Northern Utah WebSDR
Welcome to the landing page for the Northern Utah WebSDR

There are three WebSDR systems available via the links below - Please remember to update your bookmarks!
  • WebSDR1 (the "Yellow" server) - This WebSDR server covers the 160, 80/75, 60 and 40 meter amateur bands as well as the AM broadcast band, the 120, 69 and 49 meter shortwave broadcast bands.
  • WebSDR2 (the "Green" server) - This WebSDR server covers the 30, 20, 17, 15, 12, 10 and the 6 meter (bottom 1 MHz) amateur bands and the 31 and 13 meter shortwave broadcast bands.
  • WebSDR3 (the "Blue" server) - This WebSDR server covers the 2200, 630 and 2 meter amateur bands.  It also covers the 90, 41, 25 and 19 meter shortwave broadcast bands and provides redundancy for WebSDR1's coverage of the very popular 80/75 and 40 meter amateur bands.
We believe that we have fixed two earlier issues:
  • The above links should now work with the Microsoft Edge browser.
  • You can now apply the frequency and mode to the URL, as in:
Possible issue:
  • We have been getting occasional reports that the "memory" channels on the WebSDRs - which use cookies placed on your computer - aren't working.  We have been unable to replicate this issue using configurations typical to most users (e.g. Windows or IOS and using the Chrome, Firefox, Safari and Edge browsers):  As far as we can tell, it may be specific to certain browsers on some Linux distributions.
If you get a "blank" page from the above three links:
  • Try a different browser:  Recommended browsers include Chrome, Firefox and PaleMoon.
  • If that doesn't help, try a different computer on the same Internet connection - and if that works, check the Firewall settings on the first computer:  You may have to put "" and the WebSDR servers themselves in a "trusted" zone and/or put on the "allowed" list..
  • If you get a blank screen on both computers on the same Internet connection there may be a firewall/router setting that prohibits redirects, requiring that "" be put into the "trusted" zone and/or put on the "allowed" list.
If you discover other issues related to browser compatibility, please let us know via the contact information on the "About this WebSDR and contact info" page.

Why the recent change in the WebSDR's pages/domain?  Read here.
Other WebSDR systems

For different geographical coverage, here are a few selected WebSDRs available for use:

Western U.S.:

  • KFS, Half-Moon Bay, CA  - 160, 80, 40 and 20 meter coverage.  This is the best alternative to the Northern Utah SDR for "local" (e.g. Western U.S.) coverage.
Eastern U.S.: For a complete list of WebSDR systems worldwide, go to the page.
Other things going on at the Northern Utah WebSDR

In addition to the WebSDR receivers, there are a few other things going on at the Northern Utah WebSDR, including:
  • KiwiSDR receivers.  These are stand-alone HF receivers capable of tuning from near DC to 30 MHz, continuously, and are capable not only decoding normal "voice" modes (USB, LSB, AM, FM) but they also have the capability of decoding other types of signals - including RTTY, FAX, SSTV (Slow-Scan TV), and decode CW.  These receivers are also part of a TDOA (Time Direction of Arrival) network that allow the approximate locations of received signals to be determined.  
    • Please note that these receivers can only support a few users at a time so please refrain from using them when receiving on a frequency/mode that is already supported by the main WebSDR system!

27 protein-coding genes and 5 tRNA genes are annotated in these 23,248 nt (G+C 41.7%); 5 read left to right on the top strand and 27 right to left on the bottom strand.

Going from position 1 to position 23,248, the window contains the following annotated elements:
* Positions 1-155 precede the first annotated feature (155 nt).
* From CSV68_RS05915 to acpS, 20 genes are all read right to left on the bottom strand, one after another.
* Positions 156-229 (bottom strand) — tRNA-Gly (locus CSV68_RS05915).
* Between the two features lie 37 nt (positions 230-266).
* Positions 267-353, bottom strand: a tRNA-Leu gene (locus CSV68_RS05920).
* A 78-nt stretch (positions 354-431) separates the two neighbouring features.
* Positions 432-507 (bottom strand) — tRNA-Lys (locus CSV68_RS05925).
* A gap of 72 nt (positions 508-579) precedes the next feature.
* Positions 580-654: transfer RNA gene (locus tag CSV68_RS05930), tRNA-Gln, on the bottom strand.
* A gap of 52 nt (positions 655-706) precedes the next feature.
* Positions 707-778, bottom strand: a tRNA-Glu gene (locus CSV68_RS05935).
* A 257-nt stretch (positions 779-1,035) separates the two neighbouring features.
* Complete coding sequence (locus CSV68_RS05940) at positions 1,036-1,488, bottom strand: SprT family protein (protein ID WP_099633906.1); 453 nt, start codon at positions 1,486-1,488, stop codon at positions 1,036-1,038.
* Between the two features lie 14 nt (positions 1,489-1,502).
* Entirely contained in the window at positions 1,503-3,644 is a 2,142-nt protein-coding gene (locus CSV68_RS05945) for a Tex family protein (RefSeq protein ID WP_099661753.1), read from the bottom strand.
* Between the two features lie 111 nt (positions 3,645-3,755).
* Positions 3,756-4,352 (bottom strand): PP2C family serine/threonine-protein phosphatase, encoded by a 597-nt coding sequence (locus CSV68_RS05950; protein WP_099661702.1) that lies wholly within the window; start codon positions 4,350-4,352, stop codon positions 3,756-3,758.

• For more information about the KiwiSDRs, read HERE (link).
  • "All band" WSPRNET monitoring.  Using the KiwiSDRs in conjunction with scripts running on another local machine there are virtual receivers monitoring the WSPR bands on LF, MF and HF amateur bands all (e.g. 2200, 630, 160, 80, 60, 40, 30, 20, 17, 15, 12 and 10 meters) using the callsign "KA7OEI-1".  These receivers are using the excellent antenna system on site to receive, decode and contribute WSPR spots and forward that information to the WSPRNET (link) web site where the results are aggregated and made publically available.
  • HF Noise monitoring.  Also using the KiwiSDRs - and related to the WSPRNET monitoring - the HF noise floor is also being monitored at this site.  The results of this may be analyzed to discern band openings, the influences of the sun's activity, lightning static - and perhaps a few other things related to HF propagation and the Earth's geomagnetic field.  Results of this monitoring may be seen at the following links:
    • Grafana Noise Dashboard - This link automatically selects the Northern Utah WebSDR system and all bands - use the drop-down menus to select specific bands and/or receivers of interest.
    • WSPRdaemon - This site provides at-a-glance graphs of noise plots on the participating bands and receive sites.
Northern Utah WebSDR Logo - A skep with a Yagi
About this WebSDR and contact info
Technical Information
Latest News and known issues
Northern Utah WebSDR FAQ
Audio problems with Chrome/Safari?

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Featured Project:
Automatic computer audio muting for your HF transceiver.

Stop being driven crazy by the echo and eliminate the need to manually mute the WebSDR audio when you transmit!

Find out more!

Lightning cloud
Ever wonder where those static crashes are coming from?

Go to the web page and find out!

The Northern Utah WebSDR
is operated by a group of volunteers in conjunction with a non-profit organization set up specifically for the support of the WebSDR.  Many of these volunteers are members of other local amateur radio clubs, but the Northern Utah WebSDR itself is not associated with any of these clubs.  See the about page for more information.

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